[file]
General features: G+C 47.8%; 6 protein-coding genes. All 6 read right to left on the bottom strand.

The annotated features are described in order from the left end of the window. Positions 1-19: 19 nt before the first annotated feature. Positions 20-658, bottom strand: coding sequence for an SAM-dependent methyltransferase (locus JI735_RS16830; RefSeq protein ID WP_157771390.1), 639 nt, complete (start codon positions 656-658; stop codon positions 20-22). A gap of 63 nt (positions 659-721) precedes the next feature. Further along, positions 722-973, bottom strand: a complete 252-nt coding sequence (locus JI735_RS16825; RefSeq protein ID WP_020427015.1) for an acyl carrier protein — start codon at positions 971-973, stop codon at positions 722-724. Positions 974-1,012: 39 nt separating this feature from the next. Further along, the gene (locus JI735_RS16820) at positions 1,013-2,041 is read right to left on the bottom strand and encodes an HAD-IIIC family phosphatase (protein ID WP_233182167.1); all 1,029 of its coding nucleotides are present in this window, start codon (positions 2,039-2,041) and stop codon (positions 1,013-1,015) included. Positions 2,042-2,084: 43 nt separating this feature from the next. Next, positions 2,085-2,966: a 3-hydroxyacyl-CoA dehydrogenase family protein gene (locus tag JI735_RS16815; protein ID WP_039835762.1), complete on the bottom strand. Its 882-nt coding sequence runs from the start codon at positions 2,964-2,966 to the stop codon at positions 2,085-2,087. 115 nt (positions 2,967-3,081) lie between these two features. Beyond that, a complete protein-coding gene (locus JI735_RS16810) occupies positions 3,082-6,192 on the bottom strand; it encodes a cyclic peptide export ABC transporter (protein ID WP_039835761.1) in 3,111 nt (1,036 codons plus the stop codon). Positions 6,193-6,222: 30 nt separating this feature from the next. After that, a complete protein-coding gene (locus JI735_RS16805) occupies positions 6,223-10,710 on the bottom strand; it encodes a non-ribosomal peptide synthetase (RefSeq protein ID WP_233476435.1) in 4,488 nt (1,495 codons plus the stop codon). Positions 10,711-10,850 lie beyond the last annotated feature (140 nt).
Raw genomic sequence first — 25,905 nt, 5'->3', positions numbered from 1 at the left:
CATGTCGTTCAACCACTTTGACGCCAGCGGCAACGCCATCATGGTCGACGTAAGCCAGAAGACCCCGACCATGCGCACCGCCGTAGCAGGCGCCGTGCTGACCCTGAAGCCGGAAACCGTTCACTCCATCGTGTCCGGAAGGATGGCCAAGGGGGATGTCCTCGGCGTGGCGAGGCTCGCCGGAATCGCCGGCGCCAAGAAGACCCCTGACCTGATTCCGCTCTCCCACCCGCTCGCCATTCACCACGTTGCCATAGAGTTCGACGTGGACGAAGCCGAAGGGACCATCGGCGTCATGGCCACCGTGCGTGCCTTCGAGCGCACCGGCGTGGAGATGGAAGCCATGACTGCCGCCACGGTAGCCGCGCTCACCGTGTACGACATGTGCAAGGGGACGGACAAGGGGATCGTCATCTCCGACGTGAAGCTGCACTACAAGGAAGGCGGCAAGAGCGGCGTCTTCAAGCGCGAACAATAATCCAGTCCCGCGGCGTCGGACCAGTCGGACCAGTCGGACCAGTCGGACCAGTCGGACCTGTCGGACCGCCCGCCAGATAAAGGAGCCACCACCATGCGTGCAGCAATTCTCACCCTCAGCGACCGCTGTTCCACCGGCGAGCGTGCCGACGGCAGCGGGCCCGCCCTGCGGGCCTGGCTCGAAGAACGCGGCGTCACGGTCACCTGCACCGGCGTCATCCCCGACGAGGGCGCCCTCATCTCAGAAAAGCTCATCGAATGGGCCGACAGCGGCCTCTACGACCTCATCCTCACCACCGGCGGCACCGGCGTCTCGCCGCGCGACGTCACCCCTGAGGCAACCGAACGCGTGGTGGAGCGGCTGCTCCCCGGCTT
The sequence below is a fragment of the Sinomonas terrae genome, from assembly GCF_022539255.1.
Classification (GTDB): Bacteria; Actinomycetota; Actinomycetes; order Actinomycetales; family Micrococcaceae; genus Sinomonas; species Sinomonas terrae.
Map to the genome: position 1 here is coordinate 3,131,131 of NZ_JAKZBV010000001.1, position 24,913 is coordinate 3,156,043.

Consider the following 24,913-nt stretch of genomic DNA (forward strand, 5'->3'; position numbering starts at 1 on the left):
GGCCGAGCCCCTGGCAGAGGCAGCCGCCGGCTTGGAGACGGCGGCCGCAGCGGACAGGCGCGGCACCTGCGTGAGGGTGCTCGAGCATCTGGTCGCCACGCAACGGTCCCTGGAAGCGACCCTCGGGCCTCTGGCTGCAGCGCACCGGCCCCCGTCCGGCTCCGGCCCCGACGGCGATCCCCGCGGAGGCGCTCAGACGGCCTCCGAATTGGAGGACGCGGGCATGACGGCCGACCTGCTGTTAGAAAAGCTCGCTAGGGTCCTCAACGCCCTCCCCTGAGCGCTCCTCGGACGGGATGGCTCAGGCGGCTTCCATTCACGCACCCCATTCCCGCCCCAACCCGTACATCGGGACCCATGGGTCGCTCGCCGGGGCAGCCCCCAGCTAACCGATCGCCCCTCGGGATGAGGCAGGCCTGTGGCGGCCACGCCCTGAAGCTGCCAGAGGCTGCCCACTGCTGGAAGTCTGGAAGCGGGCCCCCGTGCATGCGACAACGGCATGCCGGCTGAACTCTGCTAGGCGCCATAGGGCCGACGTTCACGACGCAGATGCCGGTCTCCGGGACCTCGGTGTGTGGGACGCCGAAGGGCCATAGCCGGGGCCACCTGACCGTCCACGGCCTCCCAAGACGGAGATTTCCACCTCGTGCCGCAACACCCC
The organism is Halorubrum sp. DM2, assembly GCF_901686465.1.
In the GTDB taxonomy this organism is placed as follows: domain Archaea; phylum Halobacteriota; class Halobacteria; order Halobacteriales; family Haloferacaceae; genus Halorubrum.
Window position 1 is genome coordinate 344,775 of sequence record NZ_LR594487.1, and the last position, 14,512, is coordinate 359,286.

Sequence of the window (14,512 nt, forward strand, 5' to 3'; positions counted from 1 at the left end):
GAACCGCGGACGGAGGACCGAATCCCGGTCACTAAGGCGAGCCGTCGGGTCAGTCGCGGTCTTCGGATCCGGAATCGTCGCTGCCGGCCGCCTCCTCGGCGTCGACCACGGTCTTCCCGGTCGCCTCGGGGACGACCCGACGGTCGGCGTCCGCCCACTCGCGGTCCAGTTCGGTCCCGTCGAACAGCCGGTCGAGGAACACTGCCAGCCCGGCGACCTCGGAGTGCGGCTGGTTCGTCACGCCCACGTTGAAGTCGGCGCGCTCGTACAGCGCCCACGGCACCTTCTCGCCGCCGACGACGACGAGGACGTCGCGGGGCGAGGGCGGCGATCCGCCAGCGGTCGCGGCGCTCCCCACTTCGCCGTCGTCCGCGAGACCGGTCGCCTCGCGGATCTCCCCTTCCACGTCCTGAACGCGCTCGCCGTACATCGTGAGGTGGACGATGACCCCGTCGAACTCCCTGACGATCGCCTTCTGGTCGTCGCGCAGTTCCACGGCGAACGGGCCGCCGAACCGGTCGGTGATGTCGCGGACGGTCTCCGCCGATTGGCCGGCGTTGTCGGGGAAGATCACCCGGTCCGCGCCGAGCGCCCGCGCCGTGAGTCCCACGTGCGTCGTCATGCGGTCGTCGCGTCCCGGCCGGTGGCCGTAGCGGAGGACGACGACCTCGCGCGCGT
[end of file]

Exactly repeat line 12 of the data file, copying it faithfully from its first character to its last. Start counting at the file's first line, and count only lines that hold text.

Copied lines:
Window position 1 is genome coordinate 344,775 of sequence record NZ_LR594487.1, and the last position, 14,512, is coordinate 359,286.